India vs England, 1st Test: England take lead, first Test heads towards draw

Haseeb Hameed hit his maiden Test fifty in only his second innings as England gave itself a chance of victory against India.

By: PTI | Rajkot | Updated: November 12, 2016 5:42 pm
India vs England, Ind vs Eng, India vs England 1st Test, Ind vs Eng 1st Test Rajkot, Alastair Cook, Haseeb Hameed, Hameed Cook, Cricket news, Cricket Alastair Cook and Haseeb Hameed added 114 runs in 37 overs to take the lead to 163 runs. (Source: AP)

The Indian spin troika’s inability to get breakthroughs on a good batting track was exposed once again as the first cricket Test against England meandered towards a draw after a solid century stand by the visiting team’s openers here on the penultimate day.

After India were all out for 488 in their first innings, thereby conceding a first innings lead of 49 runs, England openers Alastair Cook (46 batting) and teenager Haseeb Hameed (62 batting) added 114 runs in 37 overs to take the lead to 163 runs.

With only a day’s play left and turn on offer being a slow one, it will take a Herculean effort from Indian bowlers to enforce a result out of this match which is heading towards a tame draw.

England won’t mind as it would give them a necessary boost on a long tour that will end in the third week of next month.

Cook was unbeaten on 46 off 107 balls and debutant opener Hameed struck his maiden half-century on debut. The 115-ball innings had five boundaries and a six.

With the pitch showing just the usual signs of wear and tear, draw looks the most obvious result, unless England make a challenging declaration and press for a victory tomorrow.

In the morning, India resumed at the overnight 319 for four and lost wickets steadily barring a 64-run seventh wicket stand between Ravichandran Ashwin, who made a steady 70 with seven fours off 139 balls and in 200 minutes, and wicketkeeper Wriddhiman Saha (35).

India lost the wickets of captain Virat Kohli, who struck five fours in 95 balls, and Ajinkya Rahane (13) in the pre-lunch session and the rest in the session before tea.

The last-wicket stand between Ashwin, who was 49 when the ninth wicket fell, and Mohammed Shami (not out 8) kept England on the field longer than they may have expected and helped India cut the lead to below 50.

All the Indian wickets that fell today were claimed by the English spin trio of leggie Adil Rashid (4 for 114), off-spinner Moeen Ali (2 for 85) and left-arm spinner Zafar Ansari (2 for 77).

The other two wickets were shared equally by pacers Stuart Broad (1 for 78) and Ben Stokes (1 for 52).

Rahane and Kohli departed in the span of under 15 minutes and in the space of 17 balls in the first session to raise England’s hopes which were dashed by Ashwin and Saha with their diligent half century stand that lasted for 98 minutes.

Kohli became the first Indian skipper in over 65 years to be dismissed hit-wicket while Rahane was dismissed cheaply before Ashwin and Saha steadied the rocking boat with a half century stand.

Both Rahane and Kohli were out to pull shots on a wicket where the odd ball had started turning and jumping from the footmarks or widening cracks.

Rahane, who joined Kohli straightaway this morning after India had lost night watchman Amit Mishra to the third ball of what was the final over of the extended day’s play, was out when he misread a straight ball from left-arm spinner Ansari.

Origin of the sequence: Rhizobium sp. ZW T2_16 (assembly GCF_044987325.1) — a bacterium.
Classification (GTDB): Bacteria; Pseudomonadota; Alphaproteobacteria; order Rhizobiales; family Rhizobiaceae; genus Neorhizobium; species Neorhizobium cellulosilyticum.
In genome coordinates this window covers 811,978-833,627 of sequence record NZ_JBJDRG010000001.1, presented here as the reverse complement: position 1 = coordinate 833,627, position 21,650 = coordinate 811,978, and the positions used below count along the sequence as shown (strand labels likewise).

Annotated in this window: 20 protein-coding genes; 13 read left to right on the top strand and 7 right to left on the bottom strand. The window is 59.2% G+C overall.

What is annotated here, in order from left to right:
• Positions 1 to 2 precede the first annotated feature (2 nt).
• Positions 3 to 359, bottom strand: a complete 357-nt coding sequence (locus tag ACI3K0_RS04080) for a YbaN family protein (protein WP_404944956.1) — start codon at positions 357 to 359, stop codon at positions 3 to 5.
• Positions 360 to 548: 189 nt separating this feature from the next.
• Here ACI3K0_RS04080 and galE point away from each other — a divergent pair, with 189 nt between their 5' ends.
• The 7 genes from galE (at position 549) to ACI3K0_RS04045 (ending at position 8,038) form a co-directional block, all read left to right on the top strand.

He tried to pull off the back foot and the ball hit the top of the middle stump.

It was the first big blow of the day and an even bigger one followed when Kohli, who looked well-set and had eschewed risky shots, went back to pull the ball from leggie Rashid but trod on his wicket as his left leg touched the base of the stump and disturbed the bails.

Kohli thus became the second India captain to get out hit wicket after Lala Amarnath in 1948-49 at the Chepauk in Chennai against Trevor Goddard’s West Indies.

It was also the 22nd time that an Indian batsman was out in this freak manner, Lala’s son Mohinder heading the list having been out thrice in this fashion, and the first time since VVS Laxman got out hit wicket in 2002 against the West Indies at St. John’s, Antigua.

The two huge wickets had fallen within just 15 minutes and in 17 balls and India, at one stage last evening 318 for two before Vijay departed for 126, had dramatically slumped to 361 for six.

Although India later lost the wickets of Saha, Jadeja (12), Yadav (5) and Ashwin, tea had approached and England’s lead was cut considerably.

Ashwin, who compiled his seventh half century in his 40th Test and third against the tourists, was the last to depart when he was caught in the deep off Moeen Ali after having added 29 runs for the last wicket with Shami who was not out 8 after a stay of half an hour.

England commenced their second innings and appeared in no trouble against either pace or spin although Cook, on 7, was nearly caught hooking a short ball from Shami at long leg by Cheteshwar Pujara.

The Indian spinners will certainly come in for some flak as they bowled 26 out of 37 overs. Ashwin (0/32 in 10 overs) and Ravindra Jadeja (0/33 in 10 overs) did get the ball to turn and jump but it wasn’t anything menacing. Amit Mishra (0/19 in 6 overs) again looked slow through the air.

Debutant opener Hameed batted confidently in the company of his captain Cook and the 50 came up quickly in the 15th over.

Only once did the 19-year-old batsman look in trouble, just before he reached his maiden half century.

He offered no stroke when he went back to Ashwin and was rapped on pads. The appeal was rejected and the DRS call by the Indians showed the ball was missing the off stump and he survived. He was out for 31 to Ashwin, trapped leg before, in the first innings.